Project focus: Julia will focus on understanding the conditions that make people willing to listen and be receptive to views and opinions they strongly oppose on political and social topics related to science.
Julia Minson is an Associate Professor of Public Policy at the Harvard Kennedy School of Government. She is a decision scientist with research interests in conflict, negotiations and judgment, and decision-making. Her primary line of research addresses the “psychology of disagreement”—How do people engage with opinions, judgments, and decisions that are different from their own?
She explores this theme in the context of group decision-making to uncover the psychological biases that prevent managers, consumers, and policymakers from maximizing the benefits of collaboration. She also studies the conditions that make people willing to listen and be receptive to views and opinions they strongly oppose on political and social topics.
Much of Julia’s research is conducted in collaboration with the graduate and post-doctoral members of MC²—the Minson Conflict and Collaboration Lab. At the Kennedy School, Julia is affiliated with the Taubman Center for State and Local Government and the Center for Public Leadership. Julia teaches courses on negotiations and decision-making as part of the Management, Leadership, and Decision Science area, as well as through HKS Executive Education.
Julia is the organizer of the Leadership Influence and Decision-Making speaker series, sponsored by the Center for Public Leadership and the Management Leadership and Decision Sciences Area.
Prior to coming to the Kennedy School, Julia served as a Lecturer at the Wharton School, University of Pennsylvania, where she taught Negotiations at both the MBA and the undergraduate levels. She received her Ph.D. in Social Psychology from Stanford University and her B.A. in Psychology from Harvard University.
1. What was the focus of your work as a Civic Science Fellow? What did you do?
My broad research program explores the “psychology of disagreement”—how people can engage with opposing views on strongly held, identity-relevant attitudes. For my Civic Science Fellowship, I conducted a series of experiments testing whether “conversational receptiveness”—the use of specific words and phrases to demonstrate your engagement with opposing views—can improve conversations about COVID-19 vaccines.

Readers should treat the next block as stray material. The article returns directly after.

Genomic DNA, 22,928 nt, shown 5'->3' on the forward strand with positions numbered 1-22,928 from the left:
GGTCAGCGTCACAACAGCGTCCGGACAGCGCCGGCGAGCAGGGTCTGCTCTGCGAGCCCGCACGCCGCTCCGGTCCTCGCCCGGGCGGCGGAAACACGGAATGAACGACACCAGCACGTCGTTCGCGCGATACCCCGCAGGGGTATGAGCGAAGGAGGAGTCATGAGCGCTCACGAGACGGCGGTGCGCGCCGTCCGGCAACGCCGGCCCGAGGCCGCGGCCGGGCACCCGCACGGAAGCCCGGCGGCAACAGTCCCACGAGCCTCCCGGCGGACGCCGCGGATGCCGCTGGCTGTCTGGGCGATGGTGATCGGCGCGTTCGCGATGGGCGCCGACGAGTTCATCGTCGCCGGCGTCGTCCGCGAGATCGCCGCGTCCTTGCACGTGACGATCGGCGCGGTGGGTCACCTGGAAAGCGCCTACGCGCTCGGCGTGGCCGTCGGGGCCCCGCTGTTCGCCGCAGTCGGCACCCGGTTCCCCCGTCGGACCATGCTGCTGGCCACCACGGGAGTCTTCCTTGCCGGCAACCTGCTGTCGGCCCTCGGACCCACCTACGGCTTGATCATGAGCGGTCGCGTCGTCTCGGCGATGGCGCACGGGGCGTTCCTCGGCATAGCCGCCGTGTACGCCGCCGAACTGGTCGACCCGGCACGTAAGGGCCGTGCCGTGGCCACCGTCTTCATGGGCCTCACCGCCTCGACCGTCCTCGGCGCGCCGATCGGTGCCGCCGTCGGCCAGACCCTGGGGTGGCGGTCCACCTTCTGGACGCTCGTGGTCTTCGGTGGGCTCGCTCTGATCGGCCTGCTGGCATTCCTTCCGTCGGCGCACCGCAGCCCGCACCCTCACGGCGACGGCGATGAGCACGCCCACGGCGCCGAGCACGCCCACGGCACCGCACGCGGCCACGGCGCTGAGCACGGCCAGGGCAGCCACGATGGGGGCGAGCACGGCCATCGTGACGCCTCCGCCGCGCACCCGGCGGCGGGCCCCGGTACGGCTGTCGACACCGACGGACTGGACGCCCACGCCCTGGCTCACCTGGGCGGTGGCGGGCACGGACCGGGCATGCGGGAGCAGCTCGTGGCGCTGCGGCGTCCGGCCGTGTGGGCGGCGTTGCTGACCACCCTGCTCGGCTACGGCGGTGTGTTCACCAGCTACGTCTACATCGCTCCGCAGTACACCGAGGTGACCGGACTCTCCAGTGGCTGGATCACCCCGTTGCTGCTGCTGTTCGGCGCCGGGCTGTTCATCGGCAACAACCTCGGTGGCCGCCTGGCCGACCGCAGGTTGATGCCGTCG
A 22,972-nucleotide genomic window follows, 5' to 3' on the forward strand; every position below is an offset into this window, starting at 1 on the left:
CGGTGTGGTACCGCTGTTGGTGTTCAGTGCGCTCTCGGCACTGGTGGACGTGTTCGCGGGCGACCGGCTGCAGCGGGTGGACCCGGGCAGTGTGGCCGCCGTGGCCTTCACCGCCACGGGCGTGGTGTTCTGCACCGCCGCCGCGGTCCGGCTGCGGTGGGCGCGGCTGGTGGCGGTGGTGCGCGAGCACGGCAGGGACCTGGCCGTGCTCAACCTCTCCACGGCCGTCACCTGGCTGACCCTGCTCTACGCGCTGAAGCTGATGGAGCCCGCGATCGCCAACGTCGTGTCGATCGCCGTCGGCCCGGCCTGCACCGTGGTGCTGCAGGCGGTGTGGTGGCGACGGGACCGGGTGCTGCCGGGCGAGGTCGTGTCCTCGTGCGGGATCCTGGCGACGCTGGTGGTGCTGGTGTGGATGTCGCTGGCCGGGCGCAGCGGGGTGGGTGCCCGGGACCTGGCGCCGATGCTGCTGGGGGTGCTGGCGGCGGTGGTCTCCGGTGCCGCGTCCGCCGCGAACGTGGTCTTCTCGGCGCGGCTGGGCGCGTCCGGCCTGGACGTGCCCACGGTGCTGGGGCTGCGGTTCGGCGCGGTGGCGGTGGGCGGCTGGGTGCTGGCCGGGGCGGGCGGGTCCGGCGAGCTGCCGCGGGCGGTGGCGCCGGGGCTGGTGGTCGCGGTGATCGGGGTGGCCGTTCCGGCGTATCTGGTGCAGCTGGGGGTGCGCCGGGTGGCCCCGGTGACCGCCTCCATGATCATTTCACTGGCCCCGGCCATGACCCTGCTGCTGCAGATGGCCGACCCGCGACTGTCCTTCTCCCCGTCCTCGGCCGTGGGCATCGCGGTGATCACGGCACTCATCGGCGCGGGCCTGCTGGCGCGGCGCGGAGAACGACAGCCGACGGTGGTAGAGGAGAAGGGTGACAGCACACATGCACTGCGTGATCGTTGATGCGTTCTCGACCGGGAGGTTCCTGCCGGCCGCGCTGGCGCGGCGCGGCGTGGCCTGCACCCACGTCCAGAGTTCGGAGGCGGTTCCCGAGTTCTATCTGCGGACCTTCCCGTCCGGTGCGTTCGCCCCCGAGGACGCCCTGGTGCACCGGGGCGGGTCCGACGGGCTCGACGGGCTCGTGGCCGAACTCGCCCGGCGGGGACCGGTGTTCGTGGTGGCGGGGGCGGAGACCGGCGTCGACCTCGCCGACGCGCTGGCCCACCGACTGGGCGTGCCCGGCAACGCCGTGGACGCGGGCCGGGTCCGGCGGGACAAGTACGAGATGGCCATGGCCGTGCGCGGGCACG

For these studies, we paired up vaccine-supportive and vaccine-opposing participants and engaged them in online communication. We randomly assigned half of the vaccine-supportive participants to receive training in conversational receptiveness, while the other half received instructions to use their natural communication style to be as persuasive as possible.
We found that in interactions where one person was trained in conversational receptiveness, both sides evaluated their counterpart and the conversation more positively. They thought the other person was more reasonable and trustworthy, and they were more willing to interact with them in the future. In another study, we found that learning about conversational receptiveness increased participants’ willingness to talk to someone who disagrees with them about the COVID-19 vaccines by 50 percent.
The studies above have now been written up and submitted for peer review. They have also laid the foundation for a broader program of research looking at the effect of conversational receptiveness training in healthcare settings.
2. How do you hope your work as a Fellow will influence the future—for yourself, an organization, a community, or a field?
Healthcare workers across almost every field have been stretched to the limit of their physical and psychological endurance by the COVID-19 pandemic. Along with terrified patients and ongoing staffing shortages, providers have seen increased conflict and incivility at work ranging from verbal abuse to physical assault. Conversational receptiveness offers a theoretically grounded and empirically validated toolkit to prevent conflict escalation in the face of disagreement. Although the work was initiated around vaccine conversations, we are now applying the same approach to discussions around antibiotic use and emergency care.
3. What’s one insight you’d share from your work as a Civic Science Fellow?
My experience working on this project has further reaffirmed my commitment to developing and rigorously testing interventions to improve civil discourse around hot-button topics. Reviewing the literature on medical communication revealed how few evidence-based tools exist for physicians who must engage with patients on controversial topics and how great the need is for more of those tools. I am glad that this opportunity allowed for the development and testing of our intervention, and I hope that it will come to be broadly applied and inspire other related work.